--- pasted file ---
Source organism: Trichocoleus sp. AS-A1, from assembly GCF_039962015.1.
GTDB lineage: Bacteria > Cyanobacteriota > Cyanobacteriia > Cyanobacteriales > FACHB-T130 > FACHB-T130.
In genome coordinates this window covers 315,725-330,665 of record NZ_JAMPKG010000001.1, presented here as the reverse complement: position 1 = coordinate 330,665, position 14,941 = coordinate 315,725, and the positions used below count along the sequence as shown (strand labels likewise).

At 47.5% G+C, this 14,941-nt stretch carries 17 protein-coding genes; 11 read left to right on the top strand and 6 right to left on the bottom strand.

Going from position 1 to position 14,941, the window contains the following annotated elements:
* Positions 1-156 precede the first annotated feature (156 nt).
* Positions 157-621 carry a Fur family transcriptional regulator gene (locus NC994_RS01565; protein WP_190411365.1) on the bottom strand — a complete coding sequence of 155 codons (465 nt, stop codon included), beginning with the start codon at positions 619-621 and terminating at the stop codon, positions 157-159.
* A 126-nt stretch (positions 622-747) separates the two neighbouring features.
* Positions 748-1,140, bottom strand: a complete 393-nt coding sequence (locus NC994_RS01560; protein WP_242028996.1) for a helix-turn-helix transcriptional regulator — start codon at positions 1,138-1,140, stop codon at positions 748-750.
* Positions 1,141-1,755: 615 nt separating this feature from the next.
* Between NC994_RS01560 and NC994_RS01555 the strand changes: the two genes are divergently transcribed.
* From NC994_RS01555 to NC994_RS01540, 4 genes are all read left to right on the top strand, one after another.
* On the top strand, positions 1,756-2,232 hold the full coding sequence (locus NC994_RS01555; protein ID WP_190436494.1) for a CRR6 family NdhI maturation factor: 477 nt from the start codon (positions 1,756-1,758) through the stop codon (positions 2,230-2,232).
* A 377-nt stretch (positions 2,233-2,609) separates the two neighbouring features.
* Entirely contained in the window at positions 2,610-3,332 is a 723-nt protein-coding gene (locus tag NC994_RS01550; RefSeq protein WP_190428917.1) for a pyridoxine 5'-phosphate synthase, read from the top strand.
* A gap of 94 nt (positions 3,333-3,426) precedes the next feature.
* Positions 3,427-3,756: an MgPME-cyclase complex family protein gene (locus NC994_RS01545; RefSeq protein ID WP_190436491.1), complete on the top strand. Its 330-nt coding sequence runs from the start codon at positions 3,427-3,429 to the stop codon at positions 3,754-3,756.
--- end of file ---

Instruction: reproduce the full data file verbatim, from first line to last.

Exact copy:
Source organism: Trichocoleus sp. AS-A1, from assembly GCF_039962015.1.
GTDB lineage: Bacteria > Cyanobacteriota > Cyanobacteriia > Cyanobacteriales > FACHB-T130 > FACHB-T130.
In genome coordinates this window covers 315,725-330,665 of record NZ_JAMPKG010000001.1, presented here as the reverse complement: position 1 = coordinate 330,665, position 14,941 = coordinate 315,725, and the positions used below count along the sequence as shown (strand labels likewise).

At 47.5% G+C, this 14,941-nt stretch carries 17 protein-coding genes; 11 read left to right on the top strand and 6 right to left on the bottom strand.

Going from position 1 to position 14,941, the window contains the following annotated elements:
* Positions 1-156 precede the first annotated feature (156 nt).
* Positions 157-621 carry a Fur family transcriptional regulator gene (locus NC994_RS01565; protein WP_190411365.1) on the bottom strand — a complete coding sequence of 155 codons (465 nt, stop codon included), beginning with the start codon at positions 619-621 and terminating at the stop codon, positions 157-159.
* A 126-nt stretch (positions 622-747) separates the two neighbouring features.
* Positions 748-1,140, bottom strand: a complete 393-nt coding sequence (locus NC994_RS01560; protein WP_242028996.1) for a helix-turn-helix transcriptional regulator — start codon at positions 1,138-1,140, stop codon at positions 748-750.
* Positions 1,141-1,755: 615 nt separating this feature from the next.
* Between NC994_RS01560 and NC994_RS01555 the strand changes: the two genes are divergently transcribed.
* From NC994_RS01555 to NC994_RS01540, 4 genes are all read left to right on the top strand, one after another.
* On the top strand, positions 1,756-2,232 hold the full coding sequence (locus NC994_RS01555; protein ID WP_190436494.1) for a CRR6 family NdhI maturation factor: 477 nt from the start codon (positions 1,756-1,758) through the stop codon (positions 2,230-2,232).
* A 377-nt stretch (positions 2,233-2,609) separates the two neighbouring features.
* Entirely contained in the window at positions 2,610-3,332 is a 723-nt protein-coding gene (locus tag NC994_RS01550; RefSeq protein WP_190428917.1) for a pyridoxine 5'-phosphate synthase, read from the top strand.
* A gap of 94 nt (positions 3,333-3,426) precedes the next feature.
* Positions 3,427-3,756: an MgPME-cyclase complex family protein gene (locus NC994_RS01545; RefSeq protein ID WP_190436491.1), complete on the top strand. Its 330-nt coding sequence runs from the start codon at positions 3,427-3,429 to the stop codon at positions 3,754-3,756.